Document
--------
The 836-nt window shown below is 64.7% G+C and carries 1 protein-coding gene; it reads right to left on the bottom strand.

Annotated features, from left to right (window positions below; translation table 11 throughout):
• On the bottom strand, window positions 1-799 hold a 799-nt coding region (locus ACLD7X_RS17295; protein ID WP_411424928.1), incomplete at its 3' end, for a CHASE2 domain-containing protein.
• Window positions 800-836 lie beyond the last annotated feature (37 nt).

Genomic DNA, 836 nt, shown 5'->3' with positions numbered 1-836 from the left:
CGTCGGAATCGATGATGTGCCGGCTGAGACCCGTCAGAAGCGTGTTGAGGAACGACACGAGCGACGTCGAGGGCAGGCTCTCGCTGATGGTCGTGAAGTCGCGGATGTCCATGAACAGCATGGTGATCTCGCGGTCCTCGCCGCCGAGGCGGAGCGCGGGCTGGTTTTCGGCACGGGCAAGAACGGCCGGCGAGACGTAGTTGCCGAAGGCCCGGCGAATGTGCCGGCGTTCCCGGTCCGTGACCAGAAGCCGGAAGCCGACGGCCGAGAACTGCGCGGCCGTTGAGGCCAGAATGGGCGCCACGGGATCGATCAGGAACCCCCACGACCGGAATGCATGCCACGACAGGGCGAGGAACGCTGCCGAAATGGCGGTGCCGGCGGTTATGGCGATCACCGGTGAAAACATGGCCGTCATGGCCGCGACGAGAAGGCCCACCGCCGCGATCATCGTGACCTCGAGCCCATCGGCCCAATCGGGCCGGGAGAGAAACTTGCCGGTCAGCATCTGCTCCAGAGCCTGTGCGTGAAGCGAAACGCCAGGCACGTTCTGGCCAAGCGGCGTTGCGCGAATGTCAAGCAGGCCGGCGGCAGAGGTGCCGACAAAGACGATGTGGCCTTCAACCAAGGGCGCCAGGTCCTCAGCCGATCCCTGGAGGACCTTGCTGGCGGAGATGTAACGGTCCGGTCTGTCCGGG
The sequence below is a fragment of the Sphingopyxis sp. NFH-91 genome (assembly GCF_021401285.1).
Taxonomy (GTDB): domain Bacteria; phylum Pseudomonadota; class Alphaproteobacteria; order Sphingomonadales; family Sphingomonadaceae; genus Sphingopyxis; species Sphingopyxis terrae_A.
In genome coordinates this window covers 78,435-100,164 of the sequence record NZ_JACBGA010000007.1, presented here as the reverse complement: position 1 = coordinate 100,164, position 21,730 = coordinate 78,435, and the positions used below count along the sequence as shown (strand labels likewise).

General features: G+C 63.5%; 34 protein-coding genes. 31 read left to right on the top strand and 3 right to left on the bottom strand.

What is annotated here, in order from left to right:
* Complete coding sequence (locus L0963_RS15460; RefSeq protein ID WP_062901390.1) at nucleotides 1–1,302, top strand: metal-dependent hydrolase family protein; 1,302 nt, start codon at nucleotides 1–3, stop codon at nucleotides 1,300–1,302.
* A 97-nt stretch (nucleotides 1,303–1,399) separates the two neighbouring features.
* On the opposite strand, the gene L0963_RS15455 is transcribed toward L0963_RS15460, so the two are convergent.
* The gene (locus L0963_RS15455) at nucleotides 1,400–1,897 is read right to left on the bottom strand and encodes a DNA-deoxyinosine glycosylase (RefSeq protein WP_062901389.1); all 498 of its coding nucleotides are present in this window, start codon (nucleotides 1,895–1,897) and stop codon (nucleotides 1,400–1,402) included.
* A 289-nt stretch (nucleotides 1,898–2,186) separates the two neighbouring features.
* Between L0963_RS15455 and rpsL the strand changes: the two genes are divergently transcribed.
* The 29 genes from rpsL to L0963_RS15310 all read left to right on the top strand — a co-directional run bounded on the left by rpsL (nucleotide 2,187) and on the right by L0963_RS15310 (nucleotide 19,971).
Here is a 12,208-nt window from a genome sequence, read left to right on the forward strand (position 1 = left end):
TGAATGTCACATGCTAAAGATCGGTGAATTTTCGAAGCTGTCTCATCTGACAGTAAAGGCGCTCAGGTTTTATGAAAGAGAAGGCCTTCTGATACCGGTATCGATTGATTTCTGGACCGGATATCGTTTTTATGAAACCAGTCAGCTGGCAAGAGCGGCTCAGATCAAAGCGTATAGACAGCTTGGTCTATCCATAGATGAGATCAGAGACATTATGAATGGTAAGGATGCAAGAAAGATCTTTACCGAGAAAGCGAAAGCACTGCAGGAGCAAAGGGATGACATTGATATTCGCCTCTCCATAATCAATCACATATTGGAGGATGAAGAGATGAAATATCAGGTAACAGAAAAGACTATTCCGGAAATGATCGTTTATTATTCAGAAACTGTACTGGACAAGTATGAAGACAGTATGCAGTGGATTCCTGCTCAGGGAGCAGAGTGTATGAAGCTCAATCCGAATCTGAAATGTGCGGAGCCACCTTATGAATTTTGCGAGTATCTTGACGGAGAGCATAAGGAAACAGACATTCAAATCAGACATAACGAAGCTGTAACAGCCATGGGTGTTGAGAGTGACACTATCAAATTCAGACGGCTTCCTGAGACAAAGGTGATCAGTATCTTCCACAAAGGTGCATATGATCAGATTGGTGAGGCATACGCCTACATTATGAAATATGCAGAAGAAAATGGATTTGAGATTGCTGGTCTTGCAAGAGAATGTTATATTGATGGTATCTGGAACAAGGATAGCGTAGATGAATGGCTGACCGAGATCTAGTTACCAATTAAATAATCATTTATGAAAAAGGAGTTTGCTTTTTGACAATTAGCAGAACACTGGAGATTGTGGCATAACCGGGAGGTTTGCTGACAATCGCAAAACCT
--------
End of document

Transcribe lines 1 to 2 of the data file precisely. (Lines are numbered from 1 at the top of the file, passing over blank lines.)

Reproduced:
The 836-nt window shown below is 64.7% G+C and carries 1 protein-coding gene; it reads right to left on the bottom strand.

Annotated features, from left to right (window positions below; translation table 11 throughout):